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All I have to say is I'm glad I installed this. My results were quite similar with Bill Plock. I feel a lot better now because I know it's doing something.
 

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I have been thinking of a coolant filtration kit for my duramax. where did you find one? Any info would be great thanks Mike
 

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Very easy install. I mounted mine in the 2nd alt. position. You can buy them from http://www.lubricationspecialist.com/product_info.php?cPath=17&products_id=111

Really an easy install. The only thing you would have to think of is where to put it.

It's got to be helpful because when I took this off there was all kinds of gunk...

OR -- you can build the kit yourself. Do a search on the forum for coolant filter, coolant filtration etc... and you should find info on the kit...
 

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:nopics:
 

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Do you have pics of the final install? Not just where the filter mounts.... I am liking the idea. Especially with Dex-cool.
 

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What do you mean pics of the progress? -- No I don't have those.

Here is what you do:
  • Get the kit from Landuyt or ask him and he'll tell you what to get I'm sure.
  • Find a place to mount the filter head
  • Cut the heater in/out hose
  • Put in the T's
  • Run them to the filter head
  • The end...
Here is a great thread to reference this:
http://dieselplace.com/forum/showthread.php?t=4027&highlight=coolant+filt*
 

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All I have to say is I'm glad I installed this. My results were quite similar with Bill Plock. I feel a lot better now because I know it's doing something.
It seems as if this was installed in the heater lines, then NO filtration happens all summer long? Am I correct in my thinking?
 

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It seems as if this was installed in the heater lines, then NO filtration happens all summer long? Am I correct in my thinking?
No, water/coolant flows through the heater core year round. But having said that, I think this is a solution in search of a problem. Cooling systems should be flushed and refilled as part of normal maintenance.
 

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No, water/coolant flows through the heater core year round. But having said that, I think this is a solution in search of a problem. Cooling systems should be flushed and refilled as part of normal maintenance.
Weel then that explains why my A/C is so poor in the cooling dept. What percentage do you think is flowing thru the heater core when the thermostat knod is on full cool?
 

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Weel then that explains why my A/C is so poor in the cooling dept. What percentage do you think is flowing thru the heater core when the thermostat knod is on full cool?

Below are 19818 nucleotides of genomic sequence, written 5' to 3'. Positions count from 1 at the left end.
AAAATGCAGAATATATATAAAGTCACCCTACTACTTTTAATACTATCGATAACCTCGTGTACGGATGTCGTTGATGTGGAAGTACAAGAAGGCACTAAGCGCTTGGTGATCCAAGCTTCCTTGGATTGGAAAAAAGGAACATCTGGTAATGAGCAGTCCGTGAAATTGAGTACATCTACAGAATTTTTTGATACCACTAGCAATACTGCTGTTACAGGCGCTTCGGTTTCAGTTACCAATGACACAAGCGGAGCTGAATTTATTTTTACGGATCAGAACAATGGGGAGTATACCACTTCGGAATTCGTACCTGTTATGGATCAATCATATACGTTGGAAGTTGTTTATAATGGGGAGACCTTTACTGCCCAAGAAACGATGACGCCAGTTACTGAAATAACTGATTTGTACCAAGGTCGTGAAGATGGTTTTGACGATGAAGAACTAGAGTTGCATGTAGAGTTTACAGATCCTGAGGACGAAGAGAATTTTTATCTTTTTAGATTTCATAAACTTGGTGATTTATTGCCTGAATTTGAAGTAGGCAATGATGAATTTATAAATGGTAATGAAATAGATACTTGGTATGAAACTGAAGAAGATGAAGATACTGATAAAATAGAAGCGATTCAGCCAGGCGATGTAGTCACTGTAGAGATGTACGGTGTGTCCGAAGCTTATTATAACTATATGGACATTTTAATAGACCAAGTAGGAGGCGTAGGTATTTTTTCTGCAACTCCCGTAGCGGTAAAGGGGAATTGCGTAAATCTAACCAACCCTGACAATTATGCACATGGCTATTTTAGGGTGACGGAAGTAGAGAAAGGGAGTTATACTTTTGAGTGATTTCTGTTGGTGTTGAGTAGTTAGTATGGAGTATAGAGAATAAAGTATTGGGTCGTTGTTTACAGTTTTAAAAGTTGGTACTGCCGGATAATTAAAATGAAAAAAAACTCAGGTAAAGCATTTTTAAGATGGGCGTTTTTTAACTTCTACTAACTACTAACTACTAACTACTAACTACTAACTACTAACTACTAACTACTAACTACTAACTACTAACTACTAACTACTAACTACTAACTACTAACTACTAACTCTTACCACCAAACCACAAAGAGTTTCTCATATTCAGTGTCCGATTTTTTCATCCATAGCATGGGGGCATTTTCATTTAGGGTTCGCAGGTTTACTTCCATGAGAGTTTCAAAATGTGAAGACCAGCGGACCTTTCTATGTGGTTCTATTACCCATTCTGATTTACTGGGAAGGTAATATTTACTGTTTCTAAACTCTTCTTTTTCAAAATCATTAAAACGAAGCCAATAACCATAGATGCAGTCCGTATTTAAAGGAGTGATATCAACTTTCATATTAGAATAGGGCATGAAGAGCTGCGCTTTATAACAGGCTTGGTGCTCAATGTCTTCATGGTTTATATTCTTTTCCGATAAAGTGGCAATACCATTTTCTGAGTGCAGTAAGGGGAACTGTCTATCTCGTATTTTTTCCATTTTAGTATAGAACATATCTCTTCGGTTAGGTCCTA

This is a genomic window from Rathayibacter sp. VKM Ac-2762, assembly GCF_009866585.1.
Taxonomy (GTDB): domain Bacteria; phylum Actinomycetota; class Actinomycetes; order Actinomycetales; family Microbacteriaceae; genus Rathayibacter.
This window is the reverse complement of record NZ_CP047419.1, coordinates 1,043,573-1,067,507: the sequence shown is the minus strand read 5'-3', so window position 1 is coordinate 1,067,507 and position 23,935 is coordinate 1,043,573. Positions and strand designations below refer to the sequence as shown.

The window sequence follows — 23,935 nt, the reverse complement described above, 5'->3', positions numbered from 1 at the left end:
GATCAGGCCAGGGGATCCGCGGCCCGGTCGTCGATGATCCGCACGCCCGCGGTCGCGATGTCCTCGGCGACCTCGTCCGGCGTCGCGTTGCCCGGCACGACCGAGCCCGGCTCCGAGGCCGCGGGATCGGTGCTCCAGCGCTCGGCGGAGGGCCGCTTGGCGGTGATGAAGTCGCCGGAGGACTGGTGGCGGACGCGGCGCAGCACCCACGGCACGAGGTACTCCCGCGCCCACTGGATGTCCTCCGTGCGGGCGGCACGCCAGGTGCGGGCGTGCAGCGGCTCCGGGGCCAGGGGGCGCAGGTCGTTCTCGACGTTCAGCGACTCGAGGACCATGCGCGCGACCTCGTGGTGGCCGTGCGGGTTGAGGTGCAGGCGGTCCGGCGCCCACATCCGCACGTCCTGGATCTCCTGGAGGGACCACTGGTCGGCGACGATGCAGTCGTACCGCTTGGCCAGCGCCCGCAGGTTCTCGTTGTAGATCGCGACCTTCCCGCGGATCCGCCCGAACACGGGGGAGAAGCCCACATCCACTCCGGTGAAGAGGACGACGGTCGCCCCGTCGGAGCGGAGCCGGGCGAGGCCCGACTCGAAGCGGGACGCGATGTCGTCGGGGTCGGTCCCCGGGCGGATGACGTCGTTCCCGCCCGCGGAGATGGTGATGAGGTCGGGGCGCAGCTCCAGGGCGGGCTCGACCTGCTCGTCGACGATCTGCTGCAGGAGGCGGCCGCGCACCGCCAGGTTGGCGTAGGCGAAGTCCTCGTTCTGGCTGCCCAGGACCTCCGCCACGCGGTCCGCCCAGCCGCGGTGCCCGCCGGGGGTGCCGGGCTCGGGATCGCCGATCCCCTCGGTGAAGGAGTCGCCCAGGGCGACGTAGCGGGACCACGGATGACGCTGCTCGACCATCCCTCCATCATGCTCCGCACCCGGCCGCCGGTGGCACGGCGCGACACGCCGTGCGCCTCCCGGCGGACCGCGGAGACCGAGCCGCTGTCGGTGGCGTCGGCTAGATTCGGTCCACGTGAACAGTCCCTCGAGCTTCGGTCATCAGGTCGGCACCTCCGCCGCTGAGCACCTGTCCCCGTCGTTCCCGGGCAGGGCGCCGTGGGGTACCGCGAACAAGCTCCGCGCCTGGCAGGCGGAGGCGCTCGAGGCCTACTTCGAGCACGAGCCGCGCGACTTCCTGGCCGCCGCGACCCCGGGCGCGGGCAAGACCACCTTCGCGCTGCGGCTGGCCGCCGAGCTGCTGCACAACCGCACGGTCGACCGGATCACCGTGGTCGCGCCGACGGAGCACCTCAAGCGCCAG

When the knob is in the "full cool" position the door that directs air flow should be directing all the air away from the heater core. If you are having problems with heat in the summer, it could be several things. The door mentioned above is activated by vacuum or an electric servo, so it may be the door is jammed, there isn't enough vacuum, or the servo is bad. (BTW: I don't know if the vacuum scenario applies to diesels, since the vacuum comes from the manifold on gas engines.)
 

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Myself, Bill Plock and a few others installed coolant filters on our earlier DMax engines and shared our results via cut open filters which was impressive. We concluded then that there IS casting sand left over from the manufacturing process and that flushing alone will not remove this residual sand from the system. I think the reason is that flushing velocity is slow and when you shut down the engine to drain flush water much of the sand and solids will quickly settle only to be left in the engine. With a filter however the sand and other particles will be suspended and caught over time during normal flow. Also being that we have a closed system any sand and other solids circulating around will have a cumulative effect in regards to pump and seal wear and will slow or inhibit the formation of protective films. Having run industrial and auto coolant filters for some time now I have yet to change a water pump and you can definitely see the improvement in fluid clarity in the recovery tank. Basically it will become so clear you can read through it and it will be sediment free. For a cost of about $50 you can't go wrong even if it only saves you one pump.
In industrial applications we spec and run 10 micron bypass sock filters and never change coolant. We simply reinhibit the cooling and heat media systems based on analysis alone. Fluids continue to look as good as new.
 
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